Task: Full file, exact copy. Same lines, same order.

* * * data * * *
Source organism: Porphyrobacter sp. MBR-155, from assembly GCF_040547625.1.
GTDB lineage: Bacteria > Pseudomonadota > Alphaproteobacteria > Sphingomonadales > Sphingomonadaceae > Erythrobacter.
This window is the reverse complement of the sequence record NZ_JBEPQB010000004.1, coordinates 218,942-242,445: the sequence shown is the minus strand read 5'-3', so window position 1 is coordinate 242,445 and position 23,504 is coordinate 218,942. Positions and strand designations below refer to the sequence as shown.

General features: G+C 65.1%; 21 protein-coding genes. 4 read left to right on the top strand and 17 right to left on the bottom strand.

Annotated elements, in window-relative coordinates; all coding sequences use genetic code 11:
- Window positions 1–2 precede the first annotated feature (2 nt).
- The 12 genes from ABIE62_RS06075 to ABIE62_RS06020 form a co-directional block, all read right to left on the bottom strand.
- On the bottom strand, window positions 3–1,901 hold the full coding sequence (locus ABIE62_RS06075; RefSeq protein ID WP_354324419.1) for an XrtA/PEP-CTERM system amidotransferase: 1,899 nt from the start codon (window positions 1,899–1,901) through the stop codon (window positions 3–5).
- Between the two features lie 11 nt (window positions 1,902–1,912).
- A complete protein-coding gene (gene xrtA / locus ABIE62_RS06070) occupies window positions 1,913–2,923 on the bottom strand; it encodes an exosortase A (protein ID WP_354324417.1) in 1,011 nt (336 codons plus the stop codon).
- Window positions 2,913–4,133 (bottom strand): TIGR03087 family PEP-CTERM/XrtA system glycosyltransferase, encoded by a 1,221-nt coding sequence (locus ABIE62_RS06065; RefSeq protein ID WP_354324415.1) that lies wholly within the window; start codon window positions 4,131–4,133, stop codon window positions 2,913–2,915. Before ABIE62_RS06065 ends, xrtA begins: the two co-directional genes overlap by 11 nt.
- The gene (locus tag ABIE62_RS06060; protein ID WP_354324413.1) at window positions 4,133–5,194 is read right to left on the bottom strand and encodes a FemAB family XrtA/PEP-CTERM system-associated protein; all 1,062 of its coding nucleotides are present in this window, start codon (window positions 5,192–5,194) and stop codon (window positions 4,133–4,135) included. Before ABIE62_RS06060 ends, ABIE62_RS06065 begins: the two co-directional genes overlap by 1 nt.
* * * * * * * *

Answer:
Source organism: Porphyrobacter sp. MBR-155, from assembly GCF_040547625.1.
GTDB lineage: Bacteria > Pseudomonadota > Alphaproteobacteria > Sphingomonadales > Sphingomonadaceae > Erythrobacter.
This window is the reverse complement of the sequence record NZ_JBEPQB010000004.1, coordinates 218,942-242,445: the sequence shown is the minus strand read 5'-3', so window position 1 is coordinate 242,445 and position 23,504 is coordinate 218,942. Positions and strand designations below refer to the sequence as shown.

General features: G+C 65.1%; 21 protein-coding genes. 4 read left to right on the top strand and 17 right to left on the bottom strand.

Annotated elements, in window-relative coordinates; all coding sequences use genetic code 11:
- Window positions 1–2 precede the first annotated feature (2 nt).
- The 12 genes from ABIE62_RS06075 to ABIE62_RS06020 form a co-directional block, all read right to left on the bottom strand.
- On the bottom strand, window positions 3–1,901 hold the full coding sequence (locus ABIE62_RS06075; RefSeq protein ID WP_354324419.1) for an XrtA/PEP-CTERM system amidotransferase: 1,899 nt from the start codon (window positions 1,899–1,901) through the stop codon (window positions 3–5).
- Between the two features lie 11 nt (window positions 1,902–1,912).
- A complete protein-coding gene (gene xrtA / locus ABIE62_RS06070) occupies window positions 1,913–2,923 on the bottom strand; it encodes an exosortase A (protein ID WP_354324417.1) in 1,011 nt (336 codons plus the stop codon).
- Window positions 2,913–4,133 (bottom strand): TIGR03087 family PEP-CTERM/XrtA system glycosyltransferase, encoded by a 1,221-nt coding sequence (locus ABIE62_RS06065; RefSeq protein ID WP_354324415.1) that lies wholly within the window; start codon window positions 4,131–4,133, stop codon window positions 2,913–2,915. Before ABIE62_RS06065 ends, xrtA begins: the two co-directional genes overlap by 11 nt.
- The gene (locus tag ABIE62_RS06060; protein ID WP_354324413.1) at window positions 4,133–5,194 is read right to left on the bottom strand and encodes a FemAB family XrtA/PEP-CTERM system-associated protein; all 1,062 of its coding nucleotides are present in this window, start codon (window positions 5,192–5,194) and stop codon (window positions 4,133–4,135) included. Before ABIE62_RS06060 ends, ABIE62_RS06065 begins: the two co-directional genes overlap by 1 nt.